Policing through PR

How the Winnipeg Police Service is redefining community relations

While accusations of racism were directed towards the Ferguson Police Department following the shooting of Michael Brown in Ferguson, MI, here at home questions of discrimination in the Winnipeg Police Service (WPS) still exist.

The WPS is comprised of primarily Caucasian officers at 83 per cent of the force. There are 148 officers who identify as Aboriginal - just 11 per cent of the force. In comparison, the National Household Survey says Winnipeg’s aboriginal population is 3.6 per cent and growing.

James Jewell, a former member of the WPS Homicide Unit, wrote in 2012 about a “common belief in the aboriginal community that racism in the Winnipeg Police Service contributes to the marginalization of aboriginal murder victims and an inferior investigative effort. In plain English: ‘the cops don't care when Indians get murdered.’”

However, when Chief of Police Devon Clunis took his oath of office in Nov. 2012 he envisioned a new model of policing that would focus on community outreach, social change and perhaps change that belief.

“We’re doing all that we can in terms of police service, but I really believe we need to look at the greater social issues which are impacting our city,” Clunis stated in a 2013 speech.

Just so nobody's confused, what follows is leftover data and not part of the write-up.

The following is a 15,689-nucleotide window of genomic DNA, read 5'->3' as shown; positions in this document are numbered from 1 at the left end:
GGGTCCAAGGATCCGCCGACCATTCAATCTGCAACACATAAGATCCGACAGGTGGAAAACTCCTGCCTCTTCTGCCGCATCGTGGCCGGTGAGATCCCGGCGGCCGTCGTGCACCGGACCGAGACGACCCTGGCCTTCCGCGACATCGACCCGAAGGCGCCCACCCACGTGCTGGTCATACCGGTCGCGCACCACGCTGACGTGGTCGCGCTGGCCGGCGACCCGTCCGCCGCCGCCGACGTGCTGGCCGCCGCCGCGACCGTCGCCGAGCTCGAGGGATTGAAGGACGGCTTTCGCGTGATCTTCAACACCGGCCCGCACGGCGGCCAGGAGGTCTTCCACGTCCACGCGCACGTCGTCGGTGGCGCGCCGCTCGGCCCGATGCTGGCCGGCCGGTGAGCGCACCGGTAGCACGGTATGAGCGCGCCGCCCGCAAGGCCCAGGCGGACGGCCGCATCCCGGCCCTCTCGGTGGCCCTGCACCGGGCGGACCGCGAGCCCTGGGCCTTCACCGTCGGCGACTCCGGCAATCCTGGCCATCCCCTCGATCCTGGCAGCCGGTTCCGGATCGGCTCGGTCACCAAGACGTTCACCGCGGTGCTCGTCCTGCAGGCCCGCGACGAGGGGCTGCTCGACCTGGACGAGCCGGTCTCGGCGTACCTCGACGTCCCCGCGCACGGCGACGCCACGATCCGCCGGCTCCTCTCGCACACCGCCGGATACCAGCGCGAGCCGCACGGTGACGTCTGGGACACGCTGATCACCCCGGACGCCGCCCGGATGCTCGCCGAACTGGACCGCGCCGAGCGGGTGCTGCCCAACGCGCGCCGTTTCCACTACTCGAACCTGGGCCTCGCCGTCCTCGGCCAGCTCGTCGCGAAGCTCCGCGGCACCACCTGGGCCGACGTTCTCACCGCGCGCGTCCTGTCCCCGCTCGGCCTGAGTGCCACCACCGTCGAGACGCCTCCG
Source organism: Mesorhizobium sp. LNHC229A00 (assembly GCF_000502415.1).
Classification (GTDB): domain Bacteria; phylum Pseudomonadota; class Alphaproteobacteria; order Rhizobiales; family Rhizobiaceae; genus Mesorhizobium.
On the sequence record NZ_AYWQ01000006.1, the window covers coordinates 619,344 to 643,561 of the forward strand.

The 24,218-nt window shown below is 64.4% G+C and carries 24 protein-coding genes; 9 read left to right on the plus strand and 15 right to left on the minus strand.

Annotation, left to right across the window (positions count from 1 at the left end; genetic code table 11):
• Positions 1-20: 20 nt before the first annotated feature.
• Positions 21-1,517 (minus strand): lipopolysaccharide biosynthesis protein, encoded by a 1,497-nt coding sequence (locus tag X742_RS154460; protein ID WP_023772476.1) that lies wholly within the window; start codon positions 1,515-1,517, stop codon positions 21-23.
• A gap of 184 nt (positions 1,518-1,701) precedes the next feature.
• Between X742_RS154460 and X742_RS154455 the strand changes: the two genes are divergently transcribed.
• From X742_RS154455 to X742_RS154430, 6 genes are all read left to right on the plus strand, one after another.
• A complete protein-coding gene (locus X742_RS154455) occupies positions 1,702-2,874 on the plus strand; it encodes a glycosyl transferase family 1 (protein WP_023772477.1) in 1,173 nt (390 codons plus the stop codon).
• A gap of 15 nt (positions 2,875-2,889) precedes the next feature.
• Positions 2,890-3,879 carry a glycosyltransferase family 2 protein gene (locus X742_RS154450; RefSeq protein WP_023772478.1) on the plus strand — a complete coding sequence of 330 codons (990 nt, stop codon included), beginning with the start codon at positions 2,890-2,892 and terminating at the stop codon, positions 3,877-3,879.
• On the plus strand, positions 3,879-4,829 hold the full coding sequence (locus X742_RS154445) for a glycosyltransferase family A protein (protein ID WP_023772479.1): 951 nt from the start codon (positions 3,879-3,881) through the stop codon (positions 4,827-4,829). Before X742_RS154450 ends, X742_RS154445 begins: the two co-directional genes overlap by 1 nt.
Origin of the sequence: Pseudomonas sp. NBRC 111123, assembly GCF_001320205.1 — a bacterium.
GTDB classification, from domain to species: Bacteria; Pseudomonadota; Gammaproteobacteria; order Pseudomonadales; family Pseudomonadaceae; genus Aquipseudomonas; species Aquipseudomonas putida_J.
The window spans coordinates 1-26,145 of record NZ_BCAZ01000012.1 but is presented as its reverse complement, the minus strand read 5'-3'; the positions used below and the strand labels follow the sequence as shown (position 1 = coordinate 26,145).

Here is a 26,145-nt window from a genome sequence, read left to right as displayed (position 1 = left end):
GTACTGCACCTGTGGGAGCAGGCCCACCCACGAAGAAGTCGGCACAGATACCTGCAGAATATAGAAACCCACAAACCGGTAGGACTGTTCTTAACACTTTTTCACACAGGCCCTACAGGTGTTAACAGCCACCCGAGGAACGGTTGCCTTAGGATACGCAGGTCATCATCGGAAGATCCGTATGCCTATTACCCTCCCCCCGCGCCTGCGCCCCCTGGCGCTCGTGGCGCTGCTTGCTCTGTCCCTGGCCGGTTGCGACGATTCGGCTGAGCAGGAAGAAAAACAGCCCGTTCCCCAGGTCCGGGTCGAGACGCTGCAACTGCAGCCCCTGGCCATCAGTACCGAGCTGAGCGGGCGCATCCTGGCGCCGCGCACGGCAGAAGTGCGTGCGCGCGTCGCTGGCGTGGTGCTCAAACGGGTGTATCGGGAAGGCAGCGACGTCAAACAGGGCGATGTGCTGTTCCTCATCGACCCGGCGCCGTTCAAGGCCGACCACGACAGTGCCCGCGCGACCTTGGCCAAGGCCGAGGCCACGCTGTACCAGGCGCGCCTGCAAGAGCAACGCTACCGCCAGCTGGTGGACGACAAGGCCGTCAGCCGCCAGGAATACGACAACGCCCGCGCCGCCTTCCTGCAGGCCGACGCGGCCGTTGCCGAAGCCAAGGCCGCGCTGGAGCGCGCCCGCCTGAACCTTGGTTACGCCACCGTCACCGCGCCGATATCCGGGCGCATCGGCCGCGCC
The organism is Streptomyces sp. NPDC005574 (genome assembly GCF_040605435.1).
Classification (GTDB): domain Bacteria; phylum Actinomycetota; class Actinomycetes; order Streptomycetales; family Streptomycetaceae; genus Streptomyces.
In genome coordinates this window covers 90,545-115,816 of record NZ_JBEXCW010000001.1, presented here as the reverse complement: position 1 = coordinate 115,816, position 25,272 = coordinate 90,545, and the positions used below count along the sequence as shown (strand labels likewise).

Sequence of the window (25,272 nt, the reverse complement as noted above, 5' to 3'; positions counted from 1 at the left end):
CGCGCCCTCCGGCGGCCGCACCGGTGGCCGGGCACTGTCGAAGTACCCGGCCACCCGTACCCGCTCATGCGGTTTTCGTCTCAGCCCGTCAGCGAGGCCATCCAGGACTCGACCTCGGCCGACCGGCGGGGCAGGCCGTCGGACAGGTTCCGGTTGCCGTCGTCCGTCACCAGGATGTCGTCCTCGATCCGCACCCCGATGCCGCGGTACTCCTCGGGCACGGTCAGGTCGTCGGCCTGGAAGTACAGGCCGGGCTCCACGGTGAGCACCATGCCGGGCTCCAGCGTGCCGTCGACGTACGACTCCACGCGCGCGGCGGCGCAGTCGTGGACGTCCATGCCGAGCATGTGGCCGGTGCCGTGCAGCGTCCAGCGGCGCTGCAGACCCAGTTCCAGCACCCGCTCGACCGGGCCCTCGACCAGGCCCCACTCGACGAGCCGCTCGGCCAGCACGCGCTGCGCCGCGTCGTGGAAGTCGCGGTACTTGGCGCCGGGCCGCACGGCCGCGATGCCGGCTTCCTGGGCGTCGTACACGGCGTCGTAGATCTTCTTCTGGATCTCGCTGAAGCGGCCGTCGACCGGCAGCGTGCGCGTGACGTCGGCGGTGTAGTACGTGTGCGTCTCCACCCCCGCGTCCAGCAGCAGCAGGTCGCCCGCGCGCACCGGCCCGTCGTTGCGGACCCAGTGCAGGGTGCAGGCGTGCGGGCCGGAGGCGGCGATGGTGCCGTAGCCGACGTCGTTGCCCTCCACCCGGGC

It’s well-known that Clunis worked as police chaplain and was a member of the WPS Community Relations Unit prior to becoming chief; part of his progressive philosophy may have been drawn from this experience.

The Community Relations Unit is part of the changing face of community-police cooperation in Winnipeg. It‘s designed to interact on a meaningful level with citizens through participation at events and cultural organizations.

“I think the police service in general is doing much better than law enforcement ever has before in terms of developing good relations with our community stakeholders,” Sgt. Ben Haegeman, head of community engagement, says.

Haegeman has spent most of his career in the investigative sections of the WPS. He was recently involved with Project Devote, the joint RCMP-WPS task force on murdered and missing women.  But as head of community engagement he is refocusing police efforts in the community under Clunis’ watch.

“I think the service and the chief has demonstrated a commitment to that [model], both in terms of cost, and getting those officers out into the community,” Haegeman says.

The Community Relations Unit has attended over 700 events this calendar year with a staff of just 15 officers.

Most of these events fall outside of regular work hours.

“Policing is so expensive,” Haegeman says. “These are overtime hours, so we’re not just paying lip service to these events. Our officers are passionate about their community.”

Every year the unit hosts a spring feast at the Indian and Métis Friendship Centre of Winnipeg. The event is a positive point of contact between the WPS and the aboriginal community.

“We’re getting reports saying, ‘We thank you for being here, we thank you for your support.’”

Published in Volume 69, Number 1 of The Uniter (September 3, 2014)

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